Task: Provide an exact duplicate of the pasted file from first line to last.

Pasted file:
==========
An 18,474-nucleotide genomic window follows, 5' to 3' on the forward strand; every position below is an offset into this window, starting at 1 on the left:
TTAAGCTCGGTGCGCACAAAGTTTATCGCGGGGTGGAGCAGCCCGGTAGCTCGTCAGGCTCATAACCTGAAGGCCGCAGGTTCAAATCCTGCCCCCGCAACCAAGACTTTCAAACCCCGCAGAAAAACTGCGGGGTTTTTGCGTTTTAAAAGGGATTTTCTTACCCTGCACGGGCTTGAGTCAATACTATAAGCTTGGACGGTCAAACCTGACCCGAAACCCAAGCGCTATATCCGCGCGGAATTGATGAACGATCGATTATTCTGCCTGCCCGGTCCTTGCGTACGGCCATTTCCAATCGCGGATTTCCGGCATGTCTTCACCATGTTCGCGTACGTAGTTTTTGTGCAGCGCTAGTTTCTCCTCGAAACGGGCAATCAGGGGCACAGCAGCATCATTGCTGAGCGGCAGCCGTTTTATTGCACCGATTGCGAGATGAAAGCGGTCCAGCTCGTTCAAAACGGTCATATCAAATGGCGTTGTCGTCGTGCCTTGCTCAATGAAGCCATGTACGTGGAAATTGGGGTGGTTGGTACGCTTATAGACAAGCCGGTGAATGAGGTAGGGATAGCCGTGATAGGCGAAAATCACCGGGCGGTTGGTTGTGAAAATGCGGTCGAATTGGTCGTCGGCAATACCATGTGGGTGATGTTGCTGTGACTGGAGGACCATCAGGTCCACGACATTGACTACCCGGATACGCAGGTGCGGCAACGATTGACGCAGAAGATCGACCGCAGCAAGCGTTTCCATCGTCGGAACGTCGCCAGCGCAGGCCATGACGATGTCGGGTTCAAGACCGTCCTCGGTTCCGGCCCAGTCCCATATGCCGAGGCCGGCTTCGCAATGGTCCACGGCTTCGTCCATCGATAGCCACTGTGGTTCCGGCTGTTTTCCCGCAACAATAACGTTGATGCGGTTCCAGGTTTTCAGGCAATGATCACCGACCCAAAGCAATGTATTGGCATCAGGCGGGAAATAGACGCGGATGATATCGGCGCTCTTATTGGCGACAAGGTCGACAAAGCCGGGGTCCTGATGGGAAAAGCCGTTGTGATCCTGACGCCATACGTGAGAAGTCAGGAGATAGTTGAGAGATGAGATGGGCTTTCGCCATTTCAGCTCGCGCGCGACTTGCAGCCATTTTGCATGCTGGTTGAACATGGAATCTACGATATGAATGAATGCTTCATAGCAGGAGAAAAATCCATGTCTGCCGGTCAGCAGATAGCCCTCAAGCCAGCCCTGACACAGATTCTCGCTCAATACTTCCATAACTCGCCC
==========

An 18,474-nucleotide genomic window follows, 5' to 3' on the forward strand; every position below is an offset into this window, starting at 1 on the left:
TTAAGCTCGGTGCGCACAAAGTTTATCGCGGGGTGGAGCAGCCCGGTAGCTCGTCAGGCTCATAACCTGAAGGCCGCAGGTTCAAATCCTGCCCCCGCAACCAAGACTTTCAAACCCCGCAGAAAAACTGCGGGGTTTTTGCGTTTTAAAAGGGATTTTCTTACCCTGCACGGGCTTGAGTCAATACTATAAGCTTGGACGGTCAAACCTGACCCGAAACCCAAGCGCTATATCCGCGCGGAATTGATGAACGATCGATTATTCTGCCTGCCCGGTCCTTGCGTACGGCCATTTCCAATCGCGGATTTCCGGCATGTCTTCACCATGTTCGCGTACGTAGTTTTTGTGCAGCGCTAGTTTCTCCTCGAAACGGGCAATCAGGGGCACAGCAGCATCATTGCTGAGCGGCAGCCGTTTTATTGCACCGATTGCGAGATGAAAGCGGTCCAGCTCGTTCAAAACGGTCATATCAAATGGCGTTGTCGTCGTGCCTTGCTCAATGAAGCCATGTACGTGGAAATTGGGGTGGTTGGTACGCTTATAGACAAGCCGGTGAATGAGGTAGGGATAGCCGTGATAGGCGAAAATCACCGGGCGGTTGGTTGTGAAAATGCGGTCGAATTGGTCGTCGGCAATACCATGTGGGTGATGTTGCTGTGACTGGAGGACCATCAGGTCCACGACATTGACTACCCGGATACGCAGGTGCGGCAACGATTGACGCAGAAGATCGACCGCAGCAAGCGTTTCCATCGTCGGAACGTCGCCAGCGCAGGCCATGACGATGTCGGGTTCAAGACCGTCCTCGGTTCCGGCCCAGTCCCATATGCCGAGGCCGGCTTCGCAATGGTCCACGGCTTCGTCCATCGATAGCCACTGTGGTTCCGGCTGTTTTCCCGCAACAATAACGTTGATGCGGTTCCAGGTTTTCAGGCAATGATCACCGACCCAAAGCAATGTATTGGCATCAGGCGGGAAATAGACGCGGATGATATCGGCGCTCTTATTGGCGACAAGGTCGACAAAGCCGGGGTCCTGATGGGAAAAGCCGTTGTGATCCTGACGCCATACGTGAGAAGTCAGGAGATAGTTGAGAGATGAGATGGGCTTTCGCCATTTCAGCTCGCGCGCGACTTGCAGCCATTTTGCATGCTGGTTGAACATGGAATCTACGATATGAATGAATGCTTCATAGCAGGAGAAAAATCCATGTCTGCCGGTCAGCAGATAGCCCTCAAGCCAGCCCTGACACAGATTCTCGCTCAATACTTCCATAACTCGCCC